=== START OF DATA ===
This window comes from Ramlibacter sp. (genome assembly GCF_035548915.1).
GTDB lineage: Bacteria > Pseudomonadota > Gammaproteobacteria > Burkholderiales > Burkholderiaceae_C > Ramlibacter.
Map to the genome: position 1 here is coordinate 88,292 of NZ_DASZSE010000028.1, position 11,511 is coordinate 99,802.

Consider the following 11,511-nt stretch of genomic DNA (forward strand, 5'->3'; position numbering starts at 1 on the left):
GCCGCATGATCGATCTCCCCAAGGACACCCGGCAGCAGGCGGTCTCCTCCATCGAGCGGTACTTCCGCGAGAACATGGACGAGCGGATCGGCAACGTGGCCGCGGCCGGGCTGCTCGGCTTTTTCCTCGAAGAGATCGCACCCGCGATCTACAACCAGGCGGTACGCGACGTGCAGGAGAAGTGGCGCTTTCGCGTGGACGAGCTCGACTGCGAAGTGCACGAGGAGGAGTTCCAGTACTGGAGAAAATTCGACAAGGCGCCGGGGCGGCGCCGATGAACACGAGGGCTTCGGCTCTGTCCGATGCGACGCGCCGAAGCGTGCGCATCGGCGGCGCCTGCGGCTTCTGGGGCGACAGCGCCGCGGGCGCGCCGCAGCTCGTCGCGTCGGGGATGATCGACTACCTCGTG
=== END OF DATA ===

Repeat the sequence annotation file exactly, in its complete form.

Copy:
This window comes from Ramlibacter sp. (genome assembly GCF_035548915.1).
GTDB lineage: Bacteria > Pseudomonadota > Gammaproteobacteria > Burkholderiales > Burkholderiaceae_C > Ramlibacter.
Map to the genome: position 1 here is coordinate 88,292 of NZ_DASZSE010000028.1, position 11,511 is coordinate 99,802.

Consider the following 11,511-nt stretch of genomic DNA (forward strand, 5'->3'; position numbering starts at 1 on the left):
GCCGCATGATCGATCTCCCCAAGGACACCCGGCAGCAGGCGGTCTCCTCCATCGAGCGGTACTTCCGCGAGAACATGGACGAGCGGATCGGCAACGTGGCCGCGGCCGGGCTGCTCGGCTTTTTCCTCGAAGAGATCGCACCCGCGATCTACAACCAGGCGGTACGCGACGTGCAGGAGAAGTGGCGCTTTCGCGTGGACGAGCTCGACTGCGAAGTGCACGAGGAGGAGTTCCAGTACTGGAGAAAATTCGACAAGGCGCCGGGGCGGCGCCGATGAACACGAGGGCTTCGGCTCTGTCCGATGCGACGCGCCGAAGCGTGCGCATCGGCGGCGCCTGCGGCTTCTGGGGCGACAGCGCCGCGGGCGCGCCGCAGCTCGTCGCGTCGGGGATGATCGACTACCTCGTG